Has email overtaken your life? Teresa Marie Kelly offers hope. As a distance education faculty member at Kaplan University, Kelly knows first hand how easy it is to fall into the email trap and offers the following four tips for to help online faculty create a better work-life balance.
1. Let go of the guilt. In any given online class, there may be a soldier logging in from Iraq, a student located three time zones away, and a night owl who concentrates best at 4:00 a.m. As a result, the online faculty member likely will receive questions or comments at any time of the day or night.
The desire to serve students, and online educators’ subconscious need to justify their work-at-home existence, leaves many online faculty feeling guilty if they don’t respond to students right away. It’s time to let go of that guilt.
2. Set your working hours. Kelly urges all online faculty to set working hours and obey them. “This [problem] is common to telecommuters; we try to fit in work around everything else,” she says. But instead of continuously checking email, grading papers, running errands, and doing laundry, Kelly suggests carving out set blocks that are just for work.
These blocks may not correspond directly to a standard office work day, for example you may have day when you need to teach one synchronous class in the morning and another in the evening. However, on these days, it’s important to schedule time in the afternoon for non-work-related activities.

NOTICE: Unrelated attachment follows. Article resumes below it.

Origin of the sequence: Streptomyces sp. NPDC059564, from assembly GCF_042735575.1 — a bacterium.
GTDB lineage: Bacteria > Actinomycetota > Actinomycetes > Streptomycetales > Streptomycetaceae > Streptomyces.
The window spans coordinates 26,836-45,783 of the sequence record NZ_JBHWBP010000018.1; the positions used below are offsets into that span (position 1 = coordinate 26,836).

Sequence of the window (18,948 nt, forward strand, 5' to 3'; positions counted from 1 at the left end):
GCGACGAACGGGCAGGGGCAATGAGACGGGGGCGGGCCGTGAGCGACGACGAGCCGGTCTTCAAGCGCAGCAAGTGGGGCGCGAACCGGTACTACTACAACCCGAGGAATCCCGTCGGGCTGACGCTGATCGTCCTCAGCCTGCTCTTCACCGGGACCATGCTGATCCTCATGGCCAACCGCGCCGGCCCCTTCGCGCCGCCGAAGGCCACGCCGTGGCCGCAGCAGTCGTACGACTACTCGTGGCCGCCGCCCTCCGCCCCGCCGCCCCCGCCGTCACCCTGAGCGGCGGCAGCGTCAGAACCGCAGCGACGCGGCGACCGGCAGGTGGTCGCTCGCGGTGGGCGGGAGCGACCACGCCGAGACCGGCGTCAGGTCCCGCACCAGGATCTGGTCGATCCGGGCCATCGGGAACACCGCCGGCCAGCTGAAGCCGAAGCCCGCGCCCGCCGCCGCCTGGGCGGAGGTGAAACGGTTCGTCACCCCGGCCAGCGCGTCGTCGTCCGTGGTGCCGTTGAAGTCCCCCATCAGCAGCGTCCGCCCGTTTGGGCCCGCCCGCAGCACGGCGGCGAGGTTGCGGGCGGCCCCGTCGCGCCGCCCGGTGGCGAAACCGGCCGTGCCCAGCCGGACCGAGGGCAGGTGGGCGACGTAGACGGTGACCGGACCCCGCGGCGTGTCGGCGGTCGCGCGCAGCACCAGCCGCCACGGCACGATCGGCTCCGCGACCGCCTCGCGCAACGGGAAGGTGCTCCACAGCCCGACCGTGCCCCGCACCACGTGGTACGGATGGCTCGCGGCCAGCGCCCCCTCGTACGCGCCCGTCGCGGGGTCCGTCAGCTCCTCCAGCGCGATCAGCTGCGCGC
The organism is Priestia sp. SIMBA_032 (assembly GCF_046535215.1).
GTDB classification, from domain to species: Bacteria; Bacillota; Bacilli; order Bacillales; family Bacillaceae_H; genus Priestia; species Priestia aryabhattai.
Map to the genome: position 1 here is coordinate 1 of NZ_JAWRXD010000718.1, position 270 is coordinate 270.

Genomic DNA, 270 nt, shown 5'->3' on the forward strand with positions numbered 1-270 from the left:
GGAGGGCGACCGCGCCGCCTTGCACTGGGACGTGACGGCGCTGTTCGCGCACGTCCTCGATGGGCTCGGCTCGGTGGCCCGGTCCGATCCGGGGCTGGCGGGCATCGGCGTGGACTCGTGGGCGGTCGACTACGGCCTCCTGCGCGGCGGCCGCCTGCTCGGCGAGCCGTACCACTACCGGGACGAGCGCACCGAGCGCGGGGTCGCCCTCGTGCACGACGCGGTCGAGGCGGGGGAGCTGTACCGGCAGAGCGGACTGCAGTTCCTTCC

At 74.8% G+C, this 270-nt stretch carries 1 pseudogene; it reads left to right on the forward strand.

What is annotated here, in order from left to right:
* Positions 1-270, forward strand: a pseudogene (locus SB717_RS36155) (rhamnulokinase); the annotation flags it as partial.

3. Manage your time, and learn to explain to others. Part of the secret to the work-life balance is better time management. However, even when online faculty manage their time well, they often have trouble explaining their position to administrators, and vice versa. Questions about time management are often heard as complaints about workload or requests to work harder; learning to communicate with one’s colleagues is often a big hurdle to handling time effectively, Kelly says.
4. Be proactive. If online faculty do not learn to set boundaries, they risk the sort of burnout that could drive them out of the online classroom altogether. While it’s important for administrators to make it clear that a commitment to teach online is not a monastic oath to have no life other than a virtual one, Kelly also encourages online faculty to take charge of their own time.
A critical step to doing so involves managing students’ expectations by explaining instructors’ availability and communication policy upfront. Students, she says, generally understand as long as the online faculty member obeys his or her own promises about check-in times and response turn-around.
Adapted from “Setting Boundaries: Four Tips for Managing Your Time Online and Not Letting Your Work Consume Your Life,” Distance Education Report, August 1, 2007.